Am J Gastroenterol 1999;94:2435-2440.
The Danish team examined the outcomes of 211 newborns from 127 women with celiac disease, and compared them to 1,260 births to women without celiac disease, from data collected between 1977 and 1992 by the Danish Medical Birth Registry. Their results showed that birth outcomes were worse in women with untreated celiac disease than in women who had been hospitalized for celiac disease, and that the risk of low birth weight and intrauterine growth retardation were increased 2.6 and 3.4 fold respectively when compared to the infants born to women with celiac disease and no prior hospitalization for the disease. These same risks were not increased in women with celiac disease who had prior hospitalization for it.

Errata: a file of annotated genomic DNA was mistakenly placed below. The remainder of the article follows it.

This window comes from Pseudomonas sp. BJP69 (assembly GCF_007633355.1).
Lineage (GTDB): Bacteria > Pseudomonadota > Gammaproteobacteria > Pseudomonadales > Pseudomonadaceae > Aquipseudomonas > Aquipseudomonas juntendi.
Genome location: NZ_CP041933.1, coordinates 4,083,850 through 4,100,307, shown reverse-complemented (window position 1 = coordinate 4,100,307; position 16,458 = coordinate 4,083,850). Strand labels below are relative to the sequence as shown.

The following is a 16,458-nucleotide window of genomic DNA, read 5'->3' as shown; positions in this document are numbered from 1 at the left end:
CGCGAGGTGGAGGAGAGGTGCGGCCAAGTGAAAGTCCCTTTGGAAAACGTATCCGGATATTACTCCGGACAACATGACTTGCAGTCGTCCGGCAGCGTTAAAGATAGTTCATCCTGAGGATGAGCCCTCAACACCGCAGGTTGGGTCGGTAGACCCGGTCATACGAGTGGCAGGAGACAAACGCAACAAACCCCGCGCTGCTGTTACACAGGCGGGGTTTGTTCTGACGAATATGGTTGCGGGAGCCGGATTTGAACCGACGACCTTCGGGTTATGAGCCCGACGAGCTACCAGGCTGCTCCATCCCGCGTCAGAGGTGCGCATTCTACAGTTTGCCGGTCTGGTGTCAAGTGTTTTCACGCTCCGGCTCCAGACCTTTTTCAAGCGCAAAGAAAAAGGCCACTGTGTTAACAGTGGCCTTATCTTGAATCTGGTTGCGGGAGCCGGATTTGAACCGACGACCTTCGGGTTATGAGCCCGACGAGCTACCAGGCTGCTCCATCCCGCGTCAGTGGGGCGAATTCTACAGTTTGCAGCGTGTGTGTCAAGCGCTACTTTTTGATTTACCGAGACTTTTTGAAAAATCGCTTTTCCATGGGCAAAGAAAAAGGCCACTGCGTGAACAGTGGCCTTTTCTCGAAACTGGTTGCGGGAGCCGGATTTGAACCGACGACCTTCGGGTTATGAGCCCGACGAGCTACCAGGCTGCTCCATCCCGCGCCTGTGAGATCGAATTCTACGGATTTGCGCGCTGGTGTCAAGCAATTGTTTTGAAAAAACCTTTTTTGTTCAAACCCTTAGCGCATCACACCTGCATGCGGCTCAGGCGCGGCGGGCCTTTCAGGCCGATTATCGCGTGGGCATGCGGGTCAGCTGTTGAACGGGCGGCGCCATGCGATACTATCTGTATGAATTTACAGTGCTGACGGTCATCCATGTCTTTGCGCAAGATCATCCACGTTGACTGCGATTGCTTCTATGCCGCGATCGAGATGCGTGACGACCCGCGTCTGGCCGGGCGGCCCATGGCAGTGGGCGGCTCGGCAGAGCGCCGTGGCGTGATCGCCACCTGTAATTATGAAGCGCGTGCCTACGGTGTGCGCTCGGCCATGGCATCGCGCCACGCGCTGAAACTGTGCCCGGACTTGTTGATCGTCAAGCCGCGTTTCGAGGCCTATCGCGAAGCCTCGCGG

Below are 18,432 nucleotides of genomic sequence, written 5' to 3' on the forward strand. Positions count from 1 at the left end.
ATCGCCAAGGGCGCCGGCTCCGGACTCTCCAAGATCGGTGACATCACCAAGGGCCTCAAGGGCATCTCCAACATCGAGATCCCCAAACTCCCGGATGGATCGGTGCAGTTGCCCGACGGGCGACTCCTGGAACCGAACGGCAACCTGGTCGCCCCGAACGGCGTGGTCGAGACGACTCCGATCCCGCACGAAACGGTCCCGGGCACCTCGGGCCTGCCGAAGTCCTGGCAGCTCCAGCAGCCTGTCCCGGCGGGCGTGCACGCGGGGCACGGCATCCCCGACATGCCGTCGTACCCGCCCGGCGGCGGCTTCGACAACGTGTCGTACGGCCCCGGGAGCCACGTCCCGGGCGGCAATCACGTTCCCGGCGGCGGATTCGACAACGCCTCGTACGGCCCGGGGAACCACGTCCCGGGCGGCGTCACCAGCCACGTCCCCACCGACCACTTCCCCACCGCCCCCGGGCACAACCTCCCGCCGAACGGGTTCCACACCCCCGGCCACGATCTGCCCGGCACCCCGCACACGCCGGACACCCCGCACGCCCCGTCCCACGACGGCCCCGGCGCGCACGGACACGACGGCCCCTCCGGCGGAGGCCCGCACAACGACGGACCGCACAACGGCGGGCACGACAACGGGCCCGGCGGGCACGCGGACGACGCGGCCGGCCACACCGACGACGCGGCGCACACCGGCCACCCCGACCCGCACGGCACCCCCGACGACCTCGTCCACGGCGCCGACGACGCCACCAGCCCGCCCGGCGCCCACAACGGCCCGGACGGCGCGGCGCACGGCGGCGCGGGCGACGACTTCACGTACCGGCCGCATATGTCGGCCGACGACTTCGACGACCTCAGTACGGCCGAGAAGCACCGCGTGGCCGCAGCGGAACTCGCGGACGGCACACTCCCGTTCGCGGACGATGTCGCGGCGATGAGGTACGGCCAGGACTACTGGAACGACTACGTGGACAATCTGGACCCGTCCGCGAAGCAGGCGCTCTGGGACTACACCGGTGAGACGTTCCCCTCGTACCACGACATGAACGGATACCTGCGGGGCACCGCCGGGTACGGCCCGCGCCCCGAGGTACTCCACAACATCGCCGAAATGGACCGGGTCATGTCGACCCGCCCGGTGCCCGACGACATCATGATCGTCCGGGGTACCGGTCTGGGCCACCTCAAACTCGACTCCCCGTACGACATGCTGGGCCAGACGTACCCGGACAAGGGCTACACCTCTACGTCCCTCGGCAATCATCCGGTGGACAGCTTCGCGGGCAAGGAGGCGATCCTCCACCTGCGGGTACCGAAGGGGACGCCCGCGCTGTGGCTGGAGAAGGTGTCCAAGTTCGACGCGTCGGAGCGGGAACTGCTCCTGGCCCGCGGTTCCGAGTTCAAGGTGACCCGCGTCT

According to Dr. Norgard, Our results emphasize the importance of clinical awareness of this chronic disease. Their conclusion is that untreated celiac disease is a major risk factor for poor birth outcomes, and that the treatment of celiac disease in women is important in the prevention of fetal growth retardation.